During your commute this morning you might’ve noticed something different about the empty lots you usually pass. Not only were they probably covered in snow, but the little furry friends you typically spot were nowhere to be seen.

I noticed this on my drive today when I passed a field I always check for prairie dogs, only to see that the chubby little friends were out of sight. This made me realize that I never learned what exactly prairie dogs do when it snows. Are they built to handle the cold? Do they continue to watch for predators? Or do they simply stay inside their tunnels?

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After a quick search online, I found the answer.

Apparently, prairie dogs spend the fall months preparing for the cold weather by eating extra food in order to build up a layer of fat to keep warm. Then they continue to live their lives, foraging, scampering around, and keeping an eye out for anyone that dares get too close to their home. However, things change when the weather gets extra cold or snowy.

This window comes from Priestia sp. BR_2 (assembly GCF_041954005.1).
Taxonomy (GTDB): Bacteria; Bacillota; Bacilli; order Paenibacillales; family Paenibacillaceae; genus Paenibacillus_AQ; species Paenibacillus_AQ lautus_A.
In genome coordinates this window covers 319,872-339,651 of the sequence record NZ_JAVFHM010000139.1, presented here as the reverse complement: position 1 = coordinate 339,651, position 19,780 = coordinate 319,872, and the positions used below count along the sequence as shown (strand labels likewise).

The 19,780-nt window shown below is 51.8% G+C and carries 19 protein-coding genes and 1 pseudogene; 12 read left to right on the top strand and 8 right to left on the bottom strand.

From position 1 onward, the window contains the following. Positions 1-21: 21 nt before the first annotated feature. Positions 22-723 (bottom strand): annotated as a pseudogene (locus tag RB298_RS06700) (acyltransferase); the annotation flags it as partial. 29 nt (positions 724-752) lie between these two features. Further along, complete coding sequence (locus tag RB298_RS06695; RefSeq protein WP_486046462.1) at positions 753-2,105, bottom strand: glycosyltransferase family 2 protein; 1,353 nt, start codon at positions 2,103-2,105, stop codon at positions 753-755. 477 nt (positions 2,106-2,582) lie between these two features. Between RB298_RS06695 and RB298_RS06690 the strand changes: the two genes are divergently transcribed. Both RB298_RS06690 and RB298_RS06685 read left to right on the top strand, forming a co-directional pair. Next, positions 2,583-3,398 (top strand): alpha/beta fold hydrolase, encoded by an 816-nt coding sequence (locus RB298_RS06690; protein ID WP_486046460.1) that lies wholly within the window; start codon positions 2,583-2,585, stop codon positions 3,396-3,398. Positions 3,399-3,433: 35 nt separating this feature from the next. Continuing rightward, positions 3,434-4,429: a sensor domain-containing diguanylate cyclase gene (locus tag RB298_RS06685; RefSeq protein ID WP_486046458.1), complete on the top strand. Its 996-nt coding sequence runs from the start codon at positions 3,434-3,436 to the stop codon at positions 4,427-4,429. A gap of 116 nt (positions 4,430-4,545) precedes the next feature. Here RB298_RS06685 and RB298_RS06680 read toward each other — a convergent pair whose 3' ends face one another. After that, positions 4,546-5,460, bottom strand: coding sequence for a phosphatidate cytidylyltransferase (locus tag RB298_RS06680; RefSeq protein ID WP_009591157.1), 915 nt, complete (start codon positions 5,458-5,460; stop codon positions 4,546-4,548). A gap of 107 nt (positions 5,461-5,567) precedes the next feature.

On wintery days like today, the critters will stay in their tunnels and go into a hibernation-like sleep for however long the cold weather lasts. This helps protect them from the cold and avoids using too much energy during a time that isn’t great for finding food. It is also one of the reasons they put on extra fat in the fall so they can go a few days without food.

While many people view these little guys as pests, they are fascinating animals that live complex little lives.

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